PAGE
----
Disney Pixar’s “Soul” recently dropped on Disney + on Christmas and thematically it’s one of the best Pixar has released. With unique character designs, gorgeous music, and an extremely relatable plot, “Soul” starts off as something new and unique for Pixar. Then the main character is turned into a cat. What went wrong? What went right? Where does it deserve to get sent? Let’s take a look and find out. Warning: Spoilers ahead.
Music and Animation
“Soul” is an absolutely beautiful film when it wants to be. Every human character looks unique and highly detailed from the shape of their heads down to the size of their noses. If any film captures the diversity of human appearances it’s “Soul“.
Music is also one of Soul’s strong points. It’s very easy to get lost in Soul’s use of Jazz. Even the way they describe music as something you can get fully absorbed into is brilliant. The same way Joe describes seeing another person get completely lost in their passion, it’s really easy to get mesmerized by the sights and sounds of the world Pixar has designed.
Pixar makes good use of ideas and visuals to represent something like getting caught up in what you love and zoning out. However, you shouldn’t let that become your only purpose for living. You can love things and gain fulfillment out of them but if you focus too much on that you will miss all the wonderful things around you.
The ending of the film also helps cement the idea of living your life. We don’t get closure for either Joe or 22’s story. We merely get the promise that Joe will live life to the fullest. 22 is also finally going to start their lives in parts unknown. That ambiguity is a good choice for this film. You never do see if Joe will continue on as a teacher or pursue his dreams of being a Jazz musician. You don’t know if he’ll call that girl he missed out on in the past or spend more time talking to the people in his life. A definite happy ending is not what the film goes for. Like his barber, his life could go in any direction after the ending scene. The point is that Joe will actually live that life, ups, and downs included.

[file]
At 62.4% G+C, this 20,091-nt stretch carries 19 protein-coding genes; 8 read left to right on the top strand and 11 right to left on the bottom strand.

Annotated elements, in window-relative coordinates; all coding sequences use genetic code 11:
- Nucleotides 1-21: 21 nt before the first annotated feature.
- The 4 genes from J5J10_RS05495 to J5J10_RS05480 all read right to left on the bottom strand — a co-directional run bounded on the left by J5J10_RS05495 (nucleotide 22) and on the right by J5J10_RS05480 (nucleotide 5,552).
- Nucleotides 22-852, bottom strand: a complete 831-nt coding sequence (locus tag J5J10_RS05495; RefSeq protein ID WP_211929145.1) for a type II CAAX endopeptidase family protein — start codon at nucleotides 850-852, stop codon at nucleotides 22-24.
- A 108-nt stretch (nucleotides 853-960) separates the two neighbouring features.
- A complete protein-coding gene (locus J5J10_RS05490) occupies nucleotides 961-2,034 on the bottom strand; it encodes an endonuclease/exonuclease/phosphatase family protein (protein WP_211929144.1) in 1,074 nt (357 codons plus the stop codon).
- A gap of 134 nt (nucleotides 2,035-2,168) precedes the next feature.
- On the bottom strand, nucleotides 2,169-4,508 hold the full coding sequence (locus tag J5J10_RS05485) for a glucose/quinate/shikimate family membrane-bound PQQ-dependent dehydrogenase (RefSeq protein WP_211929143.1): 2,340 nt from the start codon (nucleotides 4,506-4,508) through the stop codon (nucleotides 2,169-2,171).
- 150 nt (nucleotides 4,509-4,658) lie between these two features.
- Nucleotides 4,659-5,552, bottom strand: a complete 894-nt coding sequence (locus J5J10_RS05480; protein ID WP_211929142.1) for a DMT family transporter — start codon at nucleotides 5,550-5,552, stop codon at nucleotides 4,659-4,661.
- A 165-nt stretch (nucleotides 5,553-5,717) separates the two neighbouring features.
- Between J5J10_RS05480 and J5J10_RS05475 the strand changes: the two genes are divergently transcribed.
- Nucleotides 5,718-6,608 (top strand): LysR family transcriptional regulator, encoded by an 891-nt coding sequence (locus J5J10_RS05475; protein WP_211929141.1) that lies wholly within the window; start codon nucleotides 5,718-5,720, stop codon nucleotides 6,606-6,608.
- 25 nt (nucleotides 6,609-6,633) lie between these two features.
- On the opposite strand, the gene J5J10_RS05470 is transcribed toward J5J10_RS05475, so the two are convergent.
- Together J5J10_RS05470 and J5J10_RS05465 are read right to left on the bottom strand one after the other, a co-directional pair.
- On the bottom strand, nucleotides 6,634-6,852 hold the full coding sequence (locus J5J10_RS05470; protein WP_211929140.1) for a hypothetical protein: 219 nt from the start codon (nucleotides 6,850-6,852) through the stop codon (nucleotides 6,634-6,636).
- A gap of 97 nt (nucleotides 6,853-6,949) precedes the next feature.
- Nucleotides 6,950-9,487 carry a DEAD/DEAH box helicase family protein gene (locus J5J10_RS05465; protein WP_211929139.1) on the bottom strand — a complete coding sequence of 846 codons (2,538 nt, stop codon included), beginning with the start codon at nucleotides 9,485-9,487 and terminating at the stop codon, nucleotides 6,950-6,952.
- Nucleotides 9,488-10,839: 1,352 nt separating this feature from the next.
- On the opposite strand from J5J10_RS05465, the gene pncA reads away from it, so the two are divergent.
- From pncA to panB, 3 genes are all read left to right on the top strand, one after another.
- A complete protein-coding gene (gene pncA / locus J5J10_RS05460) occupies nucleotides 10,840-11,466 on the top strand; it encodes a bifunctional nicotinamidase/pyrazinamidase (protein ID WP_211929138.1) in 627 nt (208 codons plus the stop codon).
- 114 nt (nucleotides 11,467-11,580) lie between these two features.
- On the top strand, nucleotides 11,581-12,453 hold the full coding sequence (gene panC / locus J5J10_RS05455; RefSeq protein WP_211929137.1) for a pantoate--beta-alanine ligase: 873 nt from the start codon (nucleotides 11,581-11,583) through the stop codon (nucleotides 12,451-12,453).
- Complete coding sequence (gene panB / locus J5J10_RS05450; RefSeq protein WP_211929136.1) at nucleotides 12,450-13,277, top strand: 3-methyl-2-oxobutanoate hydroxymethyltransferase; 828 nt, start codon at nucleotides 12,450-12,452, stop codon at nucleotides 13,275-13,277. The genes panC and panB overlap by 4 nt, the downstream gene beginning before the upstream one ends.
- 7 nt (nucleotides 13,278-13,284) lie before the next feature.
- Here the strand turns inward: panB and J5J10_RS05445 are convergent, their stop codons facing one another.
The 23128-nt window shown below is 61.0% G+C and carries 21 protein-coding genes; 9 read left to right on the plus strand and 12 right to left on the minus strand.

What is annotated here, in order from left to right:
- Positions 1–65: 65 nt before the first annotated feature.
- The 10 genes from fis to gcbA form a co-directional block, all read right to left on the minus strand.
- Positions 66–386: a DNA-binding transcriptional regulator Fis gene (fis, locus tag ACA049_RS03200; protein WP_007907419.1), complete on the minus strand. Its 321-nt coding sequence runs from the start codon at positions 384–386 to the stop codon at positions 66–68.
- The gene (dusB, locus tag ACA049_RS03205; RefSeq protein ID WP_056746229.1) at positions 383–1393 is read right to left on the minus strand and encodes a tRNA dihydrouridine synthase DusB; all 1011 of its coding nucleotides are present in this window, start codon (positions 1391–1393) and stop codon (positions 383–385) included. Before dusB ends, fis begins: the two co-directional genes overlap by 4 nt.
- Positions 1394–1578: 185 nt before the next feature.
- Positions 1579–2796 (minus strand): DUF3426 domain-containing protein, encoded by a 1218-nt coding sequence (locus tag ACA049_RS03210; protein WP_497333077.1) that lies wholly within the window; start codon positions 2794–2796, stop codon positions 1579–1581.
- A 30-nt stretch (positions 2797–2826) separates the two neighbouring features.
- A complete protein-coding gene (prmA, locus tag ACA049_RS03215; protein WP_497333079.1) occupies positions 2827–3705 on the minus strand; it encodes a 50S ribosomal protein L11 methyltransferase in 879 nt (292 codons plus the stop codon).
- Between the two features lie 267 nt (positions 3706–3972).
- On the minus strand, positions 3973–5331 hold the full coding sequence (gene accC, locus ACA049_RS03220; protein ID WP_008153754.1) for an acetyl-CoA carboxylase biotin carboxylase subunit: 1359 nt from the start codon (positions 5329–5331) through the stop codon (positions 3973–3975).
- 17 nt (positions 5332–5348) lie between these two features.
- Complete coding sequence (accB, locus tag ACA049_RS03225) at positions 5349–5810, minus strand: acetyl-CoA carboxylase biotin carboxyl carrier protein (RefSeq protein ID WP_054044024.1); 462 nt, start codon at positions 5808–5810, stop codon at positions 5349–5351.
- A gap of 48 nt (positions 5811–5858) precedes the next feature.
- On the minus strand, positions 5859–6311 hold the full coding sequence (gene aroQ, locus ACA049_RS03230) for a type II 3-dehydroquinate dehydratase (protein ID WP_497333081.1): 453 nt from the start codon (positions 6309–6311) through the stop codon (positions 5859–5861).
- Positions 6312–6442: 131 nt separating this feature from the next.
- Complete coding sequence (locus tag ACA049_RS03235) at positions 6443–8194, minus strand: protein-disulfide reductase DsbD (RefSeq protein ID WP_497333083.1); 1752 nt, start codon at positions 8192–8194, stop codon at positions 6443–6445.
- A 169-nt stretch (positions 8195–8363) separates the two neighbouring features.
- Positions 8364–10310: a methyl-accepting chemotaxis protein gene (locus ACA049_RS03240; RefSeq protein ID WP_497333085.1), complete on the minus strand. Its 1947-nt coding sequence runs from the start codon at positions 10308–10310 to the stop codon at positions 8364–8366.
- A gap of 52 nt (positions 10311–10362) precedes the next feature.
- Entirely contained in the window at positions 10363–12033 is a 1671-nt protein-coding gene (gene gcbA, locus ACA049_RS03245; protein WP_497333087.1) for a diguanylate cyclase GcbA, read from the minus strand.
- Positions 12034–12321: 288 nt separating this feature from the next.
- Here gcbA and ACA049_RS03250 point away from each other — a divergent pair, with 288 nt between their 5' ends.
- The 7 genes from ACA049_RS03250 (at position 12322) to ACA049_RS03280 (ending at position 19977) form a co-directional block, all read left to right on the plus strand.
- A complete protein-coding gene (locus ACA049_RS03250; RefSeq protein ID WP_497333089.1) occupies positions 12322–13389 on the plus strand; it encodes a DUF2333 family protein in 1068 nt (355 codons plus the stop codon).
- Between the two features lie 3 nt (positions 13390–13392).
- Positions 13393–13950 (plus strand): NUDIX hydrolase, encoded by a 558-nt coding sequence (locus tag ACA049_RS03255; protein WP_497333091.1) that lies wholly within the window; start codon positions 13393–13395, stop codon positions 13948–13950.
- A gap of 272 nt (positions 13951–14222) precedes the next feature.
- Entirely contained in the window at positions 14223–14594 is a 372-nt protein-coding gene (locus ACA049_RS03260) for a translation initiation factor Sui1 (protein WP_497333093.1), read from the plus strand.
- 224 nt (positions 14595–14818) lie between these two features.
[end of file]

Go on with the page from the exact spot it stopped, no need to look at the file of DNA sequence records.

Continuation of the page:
The moral of the story is one of the most relatable. Pixar knows how to make you cry and seeing everything come together to give you a message always leaves you in tears. However, while the message is something we all need to hear, does that make the film automatically good? Not exactly. Take another Disney film such as “Ralph Breaks the Internet“. The moral of that film was that sometimes friends need to go their own separate ways but that doesn’t mean you aren’t friends anymore. Yes, the moral was great and might make you cry, however, that doesn’t mean the rest of the film gets a pass.
The Plot Is Half and Half
The plot of “Soul” is where the film really shines through but not without taking some hits. The story of a man trying to figure out his purpose in life while at the same time coping with the fact that his life may or may not have been wasted is deep. 22 on the other hand, is mostly around to make silly references to dead historical figures and for the most part, be annoying. Granted, 22 plays a major role in Joe’s realization about his own life and even has a few ok moments to themselves, but at times it feels like the story doesn’t know which character to focus on.
The afterlife portion of the film feels completely unnecessary. The film could have just followed Joe as he interacts with the people around him. His final revelation about the beauty of life and not wasting it didn’t need the afterlife or 22 to arrive at that conclusion. Just interacting with Joe’s barber feels like a very human conversation. His reasons for staying a barber rather than pursue being a veterinarian is something many people go through every day. Sometimes you don’t always get what you originally pursue but that doesn’t mean you don’t end up living a happy life.